Conformational changes of proteins are required for nearly all biological functions and inappropriate conformational transitions are associated with numerous pathologies. In particular, processing of DNA and RNA molecules by proteins is fundamental to human health, including cell division and homeostasis, and disease, including cancer and viral infection. Comprehensive experimental information on the essential contributions of intramolecular dynamics to biological functions of proteins is critical for biophysical theories of equilibrium properties, such as heat capacity and thermal stability;for mechanistic interpretations of kinetic processes, such as enzyme catalysis and ligand recognition;and for design of novel proteins and protein ligands, including pharmaceutical agents. These fundamental issues are exemplified by the protein enzyme ribonuclease HI (EC 3.1.26.4, RNase H), the founding member of a nucleotidyl-transferase superfamily with a conserved structure and mechanism;other family members include transposase, retroviral integrase, Holliday junction resolvase, and RISC nuclease Argonaute. RNase H is distributed widely in prokaryotes and eukaryotes, and HIV retroviral reverse transcriptase contains a C-terminal RNase H domain. RNase H enzymes hydrolyze the RNA strand of DNA/RNA hybrid molecules involved in DNA replication and viral reverse transcription. The goal of the research program is to define the molecular determinants of catalytic activity of RNase H by comparing the structural, dynamical and enzymatic properties of homologous proteins derived from organisms adapted for life in different thermal environments. The extreme temperature dependence of protein conformational properties and activities means that thermal adaptation comprises a "natural experiment" exploring the linkage between structure, dynamics, and function.
The specific aims for this project are to (i) evaluate the role of the conformational equilibrium of the essential handle loop region in substrate recognition and thermal adaptation, (ii) quantify the importance of population shifts of other substrate-binding loops and amino acid sidechains in modulating affinity, and (iii) explicate the contributions of correlated conformationl dynamics, pre-organization, and conformational rearrangement of active site residues to activity. These objectives are supported by development of improved approaches for characterizing protein dynamics by NMR spectroscopy and MD simulation. This research program will explicate at a level of unprecedented detail molecular aspects of catalysis in this paradigmatic system that are critical for understanding normal and abnormal biological functions of proteins.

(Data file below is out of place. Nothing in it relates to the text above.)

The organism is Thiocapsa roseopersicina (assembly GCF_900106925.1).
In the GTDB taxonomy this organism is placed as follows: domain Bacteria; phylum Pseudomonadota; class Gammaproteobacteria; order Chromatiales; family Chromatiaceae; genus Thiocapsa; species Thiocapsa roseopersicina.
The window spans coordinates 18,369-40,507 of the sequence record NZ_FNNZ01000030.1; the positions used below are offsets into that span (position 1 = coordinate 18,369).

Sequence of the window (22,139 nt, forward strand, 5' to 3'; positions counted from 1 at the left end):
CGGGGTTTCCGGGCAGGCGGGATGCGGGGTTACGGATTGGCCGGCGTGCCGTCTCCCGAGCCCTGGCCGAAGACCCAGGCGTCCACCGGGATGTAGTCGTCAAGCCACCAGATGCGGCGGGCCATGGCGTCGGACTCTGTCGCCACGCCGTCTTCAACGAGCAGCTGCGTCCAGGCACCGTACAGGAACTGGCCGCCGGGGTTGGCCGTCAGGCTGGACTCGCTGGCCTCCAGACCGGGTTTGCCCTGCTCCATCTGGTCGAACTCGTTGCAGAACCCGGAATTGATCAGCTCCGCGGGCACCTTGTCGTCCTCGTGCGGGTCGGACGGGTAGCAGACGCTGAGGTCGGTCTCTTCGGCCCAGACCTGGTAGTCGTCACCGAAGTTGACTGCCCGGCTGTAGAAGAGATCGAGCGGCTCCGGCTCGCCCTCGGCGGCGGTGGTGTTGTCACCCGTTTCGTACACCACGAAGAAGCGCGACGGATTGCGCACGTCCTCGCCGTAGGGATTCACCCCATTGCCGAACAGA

Public Health Relevance

Processing of DNA and RNA molecules by proteins is fundamental to human health, including cell division and homeostasis, and disease, including cancer and viral infection. Proteins of the ribonuclease H family of enzymes the subjects of the proposal and are paradigms for understanding aspects of catalysis of DNA/RNA hybrid molecules in replication, reverse transcription, and antisense technologies.

Agency
National Institute of Health (NIH)
Institute
National Institute of General Medical Sciences (NIGMS)
Type
Research Project (R01)
Project #
2R01GM050291-20A1
Application #
8821283
Study Section
Macromolecular Structure and Function B Study Section (MSFB)
Program Officer
Wehrle, Janna P
Project Start
1994-08-01
Project End
2018-08-31
Budget Start
2014-09-30
Budget End
2015-08-31
Support Year
20
Fiscal Year
2014
Total Cost
$405,427
Indirect Cost
$136,496
Name
Columbia University (N.Y.)
Department
Biochemistry
Type
Schools of Medicine
DUNS #
621889815
City
New York
State
NY
Country
United States
Zip Code
10032
Ergel, Burçe; Gill, Michelle L; Brown, Lewis et al. (2014) Protein dynamics control the progression and efficiency of the catalytic reaction cycle of the Escherichia coli DNA-repair enzyme AlkB. J Biol Chem 289:29584-601
Stafford, Kate A; Robustelli, Paul; Palmer 3rd, Arthur G (2013) Thermal adaptation of conformational dynamics in ribonuclease H. PLoS Comput Biol 9:e1003218
Zeiske, Tim; Stafford, Kate A; Friesner, Richard A et al. (2013) Starting-structure dependence of nanosecond timescale intersubstate transitions and reproducibility of MD-derived order parameters. Proteins 81:499-509
Robustelli, Paul; Stafford, Kate A; Palmer 3rd, Arthur G (2012) Interpreting protein structural dynamics from NMR chemical shifts. J Am Chem Soc 134:6365-74
Gill, Michelle L; Palmer 3rd, Arthur G (2011) Multiplet-filtered and gradient-selected zero-quantum TROSY experiments for 13C1H3 methyl groups in proteins. J Biomol NMR 51:245-51
Trbovic, Nikola; Cho, Jae-Hyun; Abel, Robert et al. (2009) Protein side-chain dynamics and residual conformational entropy. J Am Chem Soc 131:615-22
Trbovic, Nikola; Kim, Byungchan; Friesner, Richard A et al. (2008) Structural analysis of protein dynamics by MD simulations and NMR spin-relaxation. Proteins 71:684-94
Koehnke, Jesko; Jin, Xiangshu; Trbovic, Nikola et al. (2008) Crystal structures of beta-neurexin 1 and beta-neurexin 2 ectodomains and dynamics of splice insertion sequence 4. Structure 16:410-21
Maragakis, Paul; Lindorff-Larsen, Kresten; Eastwood, Michael P et al. (2008) Microsecond molecular dynamics simulation shows effect of slow loop dynamics on backbone amide order parameters of proteins. J Phys Chem B 112:6155-8
Trott, Oleg; Siggers, Keri; Rost, Burkhard et al. (2008) Protein conformational flexibility prediction using machine learning. J Magn Reson 192:37-47

Showing the most recent 10 out of 30 publications